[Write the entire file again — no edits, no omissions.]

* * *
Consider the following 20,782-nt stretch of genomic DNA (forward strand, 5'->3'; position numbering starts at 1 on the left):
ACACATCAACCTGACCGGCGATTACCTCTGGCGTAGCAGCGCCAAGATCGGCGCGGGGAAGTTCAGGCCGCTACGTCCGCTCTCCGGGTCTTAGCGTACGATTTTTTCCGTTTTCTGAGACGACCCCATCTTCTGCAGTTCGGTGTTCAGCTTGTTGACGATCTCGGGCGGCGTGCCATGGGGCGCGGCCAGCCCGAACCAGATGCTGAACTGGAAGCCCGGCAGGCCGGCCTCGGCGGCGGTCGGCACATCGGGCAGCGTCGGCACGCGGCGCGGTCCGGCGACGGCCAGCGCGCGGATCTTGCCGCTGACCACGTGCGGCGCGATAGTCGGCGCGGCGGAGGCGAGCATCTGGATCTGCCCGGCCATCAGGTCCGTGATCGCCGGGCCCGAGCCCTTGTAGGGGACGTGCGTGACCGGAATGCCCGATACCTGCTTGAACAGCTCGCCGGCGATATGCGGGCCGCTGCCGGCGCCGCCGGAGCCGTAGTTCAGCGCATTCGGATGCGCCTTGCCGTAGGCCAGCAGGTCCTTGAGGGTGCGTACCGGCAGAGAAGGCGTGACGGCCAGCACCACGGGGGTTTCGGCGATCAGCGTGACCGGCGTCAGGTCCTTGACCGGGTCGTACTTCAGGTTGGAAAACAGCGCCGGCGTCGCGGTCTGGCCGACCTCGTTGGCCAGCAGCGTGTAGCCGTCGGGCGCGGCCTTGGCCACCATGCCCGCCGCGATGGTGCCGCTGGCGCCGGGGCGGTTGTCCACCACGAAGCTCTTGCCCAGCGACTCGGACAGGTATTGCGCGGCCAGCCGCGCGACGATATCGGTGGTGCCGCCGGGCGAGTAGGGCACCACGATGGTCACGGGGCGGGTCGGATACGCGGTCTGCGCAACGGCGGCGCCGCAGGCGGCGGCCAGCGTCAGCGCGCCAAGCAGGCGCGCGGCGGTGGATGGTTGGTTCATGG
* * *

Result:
Consider the following 20,782-nt stretch of genomic DNA (forward strand, 5'->3'; position numbering starts at 1 on the left):
ACACATCAACCTGACCGGCGATTACCTCTGGCGTAGCAGCGCCAAGATCGGCGCGGGGAAGTTCAGGCCGCTACGTCCGCTCTCCGGGTCTTAGCGTACGATTTTTTCCGTTTTCTGAGACGACCCCATCTTCTGCAGTTCGGTGTTCAGCTTGTTGACGATCTCGGGCGGCGTGCCATGGGGCGCGGCCAGCCCGAACCAGATGCTGAACTGGAAGCCCGGCAGGCCGGCCTCGGCGGCGGTCGGCACATCGGGCAGCGTCGGCACGCGGCGCGGTCCGGCGACGGCCAGCGCGCGGATCTTGCCGCTGACCACGTGCGGCGCGATAGTCGGCGCGGCGGAGGCGAGCATCTGGATCTGCCCGGCCATCAGGTCCGTGATCGCCGGGCCCGAGCCCTTGTAGGGGACGTGCGTGACCGGAATGCCCGATACCTGCTTGAACAGCTCGCCGGCGATATGCGGGCCGCTGCCGGCGCCGCCGGAGCCGTAGTTCAGCGCATTCGGATGCGCCTTGCCGTAGGCCAGCAGGTCCTTGAGGGTGCGTACCGGCAGAGAAGGCGTGACGGCCAGCACCACGGGGGTTTCGGCGATCAGCGTGACCGGCGTCAGGTCCTTGACCGGGTCGTACTTCAGGTTGGAAAACAGCGCCGGCGTCGCGGTCTGGCCGACCTCGTTGGCCAGCAGCGTGTAGCCGTCGGGCGCGGCCTTGGCCACCATGCCCGCCGCGATGGTGCCGCTGGCGCCGGGGCGGTTGTCCACCACGAAGCTCTTGCCCAGCGACTCGGACAGGTATTGCGCGGCCAGCCGCGCGACGATATCGGTGGTGCCGCCGGGCGAGTAGGGCACCACGATGGTCACGGGGCGGGTCGGATACGCGGTCTGCGCAACGGCGGCGCCGCAGGCGGCGGCCAGCGTCAGCGCGCCAAGCAGGCGCGCGGCGGTGGATGGTTGGTTCATGG